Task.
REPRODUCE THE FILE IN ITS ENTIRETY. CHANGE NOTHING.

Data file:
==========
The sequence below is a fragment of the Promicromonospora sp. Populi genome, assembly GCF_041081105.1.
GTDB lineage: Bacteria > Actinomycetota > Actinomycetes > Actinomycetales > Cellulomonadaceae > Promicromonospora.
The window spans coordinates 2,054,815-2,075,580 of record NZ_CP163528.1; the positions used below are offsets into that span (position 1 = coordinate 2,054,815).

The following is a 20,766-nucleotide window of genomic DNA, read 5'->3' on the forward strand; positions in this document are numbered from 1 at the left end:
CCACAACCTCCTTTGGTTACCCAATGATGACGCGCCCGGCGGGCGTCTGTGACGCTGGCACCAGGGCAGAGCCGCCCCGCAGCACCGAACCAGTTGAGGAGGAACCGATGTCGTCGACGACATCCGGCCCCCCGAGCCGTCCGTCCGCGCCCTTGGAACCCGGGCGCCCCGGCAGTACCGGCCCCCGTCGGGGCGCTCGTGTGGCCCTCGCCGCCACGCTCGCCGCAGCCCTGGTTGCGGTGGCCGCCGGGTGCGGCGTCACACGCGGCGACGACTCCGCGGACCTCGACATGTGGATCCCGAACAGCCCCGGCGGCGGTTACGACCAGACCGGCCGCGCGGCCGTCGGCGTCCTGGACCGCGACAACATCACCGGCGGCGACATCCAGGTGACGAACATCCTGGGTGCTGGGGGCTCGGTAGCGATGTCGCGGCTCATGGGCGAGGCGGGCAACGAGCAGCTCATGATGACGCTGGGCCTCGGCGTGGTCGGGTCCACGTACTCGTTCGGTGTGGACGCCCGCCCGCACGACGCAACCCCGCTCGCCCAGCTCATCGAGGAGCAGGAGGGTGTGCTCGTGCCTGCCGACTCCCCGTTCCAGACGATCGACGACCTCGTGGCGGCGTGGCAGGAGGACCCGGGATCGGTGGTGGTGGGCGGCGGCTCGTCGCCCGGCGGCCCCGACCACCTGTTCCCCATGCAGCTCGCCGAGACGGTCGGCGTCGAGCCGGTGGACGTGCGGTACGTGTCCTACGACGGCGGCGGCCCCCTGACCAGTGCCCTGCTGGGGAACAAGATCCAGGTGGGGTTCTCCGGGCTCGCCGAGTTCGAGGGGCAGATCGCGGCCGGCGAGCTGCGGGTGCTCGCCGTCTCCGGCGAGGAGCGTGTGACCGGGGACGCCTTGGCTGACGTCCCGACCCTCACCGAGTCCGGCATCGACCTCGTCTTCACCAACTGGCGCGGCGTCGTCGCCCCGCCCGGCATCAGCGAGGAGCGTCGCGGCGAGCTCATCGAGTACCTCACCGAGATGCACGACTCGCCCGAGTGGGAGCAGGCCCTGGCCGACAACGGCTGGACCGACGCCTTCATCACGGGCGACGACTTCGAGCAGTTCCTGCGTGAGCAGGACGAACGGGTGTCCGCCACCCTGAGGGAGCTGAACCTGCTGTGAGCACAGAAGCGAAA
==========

The sequence below is a fragment of the Promicromonospora sp. Populi genome, assembly GCF_041081105.1.
GTDB lineage: Bacteria > Actinomycetota > Actinomycetes > Actinomycetales > Cellulomonadaceae > Promicromonospora.
The window spans coordinates 2,054,815-2,075,580 of record NZ_CP163528.1; the positions used below are offsets into that span (position 1 = coordinate 2,054,815).

The following is a 20,766-nucleotide window of genomic DNA, read 5'->3' on the forward strand; positions in this document are numbered from 1 at the left end:
CCACAACCTCCTTTGGTTACCCAATGATGACGCGCCCGGCGGGCGTCTGTGACGCTGGCACCAGGGCAGAGCCGCCCCGCAGCACCGAACCAGTTGAGGAGGAACCGATGTCGTCGACGACATCCGGCCCCCCGAGCCGTCCGTCCGCGCCCTTGGAACCCGGGCGCCCCGGCAGTACCGGCCCCCGTCGGGGCGCTCGTGTGGCCCTCGCCGCCACGCTCGCCGCAGCCCTGGTTGCGGTGGCCGCCGGGTGCGGCGTCACACGCGGCGACGACTCCGCGGACCTCGACATGTGGATCCCGAACAGCCCCGGCGGCGGTTACGACCAGACCGGCCGCGCGGCCGTCGGCGTCCTGGACCGCGACAACATCACCGGCGGCGACATCCAGGTGACGAACATCCTGGGTGCTGGGGGCTCGGTAGCGATGTCGCGGCTCATGGGCGAGGCGGGCAACGAGCAGCTCATGATGACGCTGGGCCTCGGCGTGGTCGGGTCCACGTACTCGTTCGGTGTGGACGCCCGCCCGCACGACGCAACCCCGCTCGCCCAGCTCATCGAGGAGCAGGAGGGTGTGCTCGTGCCTGCCGACTCCCCGTTCCAGACGATCGACGACCTCGTGGCGGCGTGGCAGGAGGACCCGGGATCGGTGGTGGTGGGCGGCGGCTCGTCGCCCGGCGGCCCCGACCACCTGTTCCCCATGCAGCTCGCCGAGACGGTCGGCGTCGAGCCGGTGGACGTGCGGTACGTGTCCTACGACGGCGGCGGCCCCCTGACCAGTGCCCTGCTGGGGAACAAGATCCAGGTGGGGTTCTCCGGGCTCGCCGAGTTCGAGGGGCAGATCGCGGCCGGCGAGCTGCGGGTGCTCGCCGTCTCCGGCGAGGAGCGTGTGACCGGGGACGCCTTGGCTGACGTCCCGACCCTCACCGAGTCCGGCATCGACCTCGTCTTCACCAACTGGCGCGGCGTCGTCGCCCCGCCCGGCATCAGCGAGGAGCGTCGCGGCGAGCTCATCGAGTACCTCACCGAGATGCACGACTCGCCCGAGTGGGAGCAGGCCCTGGCCGACAACGGCTGGACCGACGCCTTCATCACGGGCGACGACTTCGAGCAGTTCCTGCGTGAGCAGGACGAACGGGTGTCCGCCACCCTGAGGGAGCTGAACCTGCTGTGAGCACAGAAGCGAAA